How to Document your UX Process?


When we think of UX design, the word “documentation” probably isn’t the first thing that comes to our mind. But documentation is a key part of the UX design process for many teams. The funny thing is, many design classes don’t even talk about documentation.

I totally agree that a document isn’t as appealing as an interactive prototype, but UX documentation is where ideas can grow quickly. Consider it to be the building blocks to the end goal; it helps everyone working towards that goal stay on the same page. It’s where thoughts morph into words, and words blossom into usable solutions.

But why do you need documentation?

At 17Seven, for example, as I am writing this blog, I am pairing with UI Designers to enhance the experience and usability of “ Project one ”, working with developers to finish the implementation of “ Project one ”, talking with our Design Head to start the interaction plan for “ Project two ” and being added to new internal project meetings to brainstorm ideas and discuss risks for “ Project three ”, which will kick off a few months down the pipeline.

Understood what I am trying to say? No? Let me explain:

We all multi-task at work, juggling multiple projects at any given point in time. Same goes for my workplace. There is no way my brain can ingest all this information and retain it for a lifetime. The truth is I will forget most of those discussions, lose track of what's happening and even worse, wouldn’t be able to pass it ahead when needed.

That’s really why we need documentation.

How does UX documentation help?

We do believe it's every UX designer’s duty to make their UX deliverables discoverable and self-explanatory for when they are needed at work. It’s about investing some time to create a single point of reference for all the small milestones we accomplish to complete the overall project.

When done well, a good UX document can be helpful for the following

A Point of Reference:
If we go on a vacation, does our team have access to our assets and do they understand the context behind them? The document should be self-explanatory and sufficient to paint the entire picture to our team-members.

Onboarding new members on team:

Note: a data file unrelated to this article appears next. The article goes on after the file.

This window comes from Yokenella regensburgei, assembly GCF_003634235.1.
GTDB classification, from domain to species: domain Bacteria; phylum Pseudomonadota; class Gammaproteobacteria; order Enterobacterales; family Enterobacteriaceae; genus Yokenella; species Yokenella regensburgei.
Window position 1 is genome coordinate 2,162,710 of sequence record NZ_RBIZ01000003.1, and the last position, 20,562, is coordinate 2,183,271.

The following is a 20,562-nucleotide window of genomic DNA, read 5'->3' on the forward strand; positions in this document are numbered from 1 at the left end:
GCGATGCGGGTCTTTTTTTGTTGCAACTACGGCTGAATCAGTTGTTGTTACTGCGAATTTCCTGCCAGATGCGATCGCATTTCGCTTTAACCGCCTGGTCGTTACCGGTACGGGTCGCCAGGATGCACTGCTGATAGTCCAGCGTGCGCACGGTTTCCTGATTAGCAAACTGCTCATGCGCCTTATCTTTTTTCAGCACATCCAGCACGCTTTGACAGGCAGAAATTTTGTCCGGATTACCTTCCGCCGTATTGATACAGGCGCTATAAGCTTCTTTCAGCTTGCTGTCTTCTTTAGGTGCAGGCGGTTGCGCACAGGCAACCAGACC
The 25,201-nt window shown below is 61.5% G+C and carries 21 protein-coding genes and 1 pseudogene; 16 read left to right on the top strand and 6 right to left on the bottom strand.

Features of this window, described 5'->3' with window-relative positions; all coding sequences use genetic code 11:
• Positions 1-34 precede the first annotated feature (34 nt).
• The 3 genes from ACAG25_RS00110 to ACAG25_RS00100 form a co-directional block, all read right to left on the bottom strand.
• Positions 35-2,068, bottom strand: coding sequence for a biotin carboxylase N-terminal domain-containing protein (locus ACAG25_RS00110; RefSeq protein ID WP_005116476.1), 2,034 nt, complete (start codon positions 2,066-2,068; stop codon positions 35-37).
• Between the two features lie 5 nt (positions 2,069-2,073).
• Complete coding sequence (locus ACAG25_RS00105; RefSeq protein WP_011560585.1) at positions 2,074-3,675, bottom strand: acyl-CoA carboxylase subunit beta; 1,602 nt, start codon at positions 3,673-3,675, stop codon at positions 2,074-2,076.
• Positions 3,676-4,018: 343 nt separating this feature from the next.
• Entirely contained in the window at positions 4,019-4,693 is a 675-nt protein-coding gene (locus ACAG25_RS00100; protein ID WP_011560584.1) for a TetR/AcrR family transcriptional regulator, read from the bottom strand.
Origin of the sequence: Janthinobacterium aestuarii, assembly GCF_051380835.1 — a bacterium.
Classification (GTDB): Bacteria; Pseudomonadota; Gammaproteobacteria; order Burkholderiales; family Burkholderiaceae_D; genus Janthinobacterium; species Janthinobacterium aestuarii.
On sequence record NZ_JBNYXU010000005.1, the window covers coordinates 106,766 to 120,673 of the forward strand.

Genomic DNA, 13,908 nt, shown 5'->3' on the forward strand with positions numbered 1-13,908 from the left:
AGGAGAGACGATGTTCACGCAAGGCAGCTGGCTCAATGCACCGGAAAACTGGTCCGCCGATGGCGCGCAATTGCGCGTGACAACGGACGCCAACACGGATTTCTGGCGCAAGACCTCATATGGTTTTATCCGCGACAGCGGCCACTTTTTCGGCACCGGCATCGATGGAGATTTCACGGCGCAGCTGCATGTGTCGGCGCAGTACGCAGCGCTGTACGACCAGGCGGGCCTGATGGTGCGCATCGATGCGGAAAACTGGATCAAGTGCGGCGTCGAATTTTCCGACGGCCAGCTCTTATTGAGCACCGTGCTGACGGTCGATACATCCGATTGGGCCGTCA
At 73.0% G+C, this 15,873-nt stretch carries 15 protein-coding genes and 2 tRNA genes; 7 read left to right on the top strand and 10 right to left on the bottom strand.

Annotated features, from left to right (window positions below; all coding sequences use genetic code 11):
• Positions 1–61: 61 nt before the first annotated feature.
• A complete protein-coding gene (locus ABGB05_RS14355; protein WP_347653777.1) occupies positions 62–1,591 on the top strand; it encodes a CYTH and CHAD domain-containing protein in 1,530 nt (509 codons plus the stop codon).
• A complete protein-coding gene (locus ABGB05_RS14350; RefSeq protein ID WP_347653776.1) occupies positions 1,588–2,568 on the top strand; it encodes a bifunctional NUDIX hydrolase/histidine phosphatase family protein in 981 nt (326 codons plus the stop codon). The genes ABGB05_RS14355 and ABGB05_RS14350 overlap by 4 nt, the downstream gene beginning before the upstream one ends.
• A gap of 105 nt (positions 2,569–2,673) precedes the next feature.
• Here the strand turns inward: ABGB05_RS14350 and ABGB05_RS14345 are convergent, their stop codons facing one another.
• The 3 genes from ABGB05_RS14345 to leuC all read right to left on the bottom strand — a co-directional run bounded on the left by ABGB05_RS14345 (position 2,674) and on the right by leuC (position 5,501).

If someone joins the team next year, how will they come up to speed on your project, be able to comprehend the research findings or get the logic behind the decisions already made, for example?

Stakeholder buy-in:
If our stakeholders want to see the project progress, can they find it? If they can find it, can they understand the logic behind it the way we had understood it?

What are the main components of a UX document

At 17Seven, we make UX documents for every project. All projects need to start somewhere, and for us, it often starts as a shared google doc.

We were recently working on the redesign of a mobile based product for our clients at Cityflo which is a premium daily-commute service targeted at car users on high density routes.

This service provides commuters the comfort of a car at the cost of a bus ride. As a result, commuters leave their cars behind, thereby reducing road congestion and pollution in the cities. It also gives these commuters more personal recreational time.

In this blog we will showcase some of the UX deliverables documented by our team during the execution of the live project.

Below are 10 UX deliverables which will help you build a good self-explanatory UX document. If you establish the habit to document your projects by following the template below, I can bet that you will be able to manage your future projects more smoothly.

1. Business Model Canvas Understanding

Always start your design projects with a thorough understanding of the “Business Model Canvas”. It's the strategic management sheet, filled by the clients (Stakeholders or Project managers etc) for developing new or documenting existing business models. This deliverable helps describe a firm’s or product’s value proposition, organizational structure, history, customers, finances and potential setbacks.

Here’s a sample of how to document business model canvas understanding:

2. User Personas

Personas are a fictional representation of the real Target Audience data, gathered from previous research methods such as user interviews. Personas help us identify who are the users that we are designing for, and recognise that different people have different needs and expectations. This deliverable is crucial in understanding our users needs, experiences, behaviours and goals.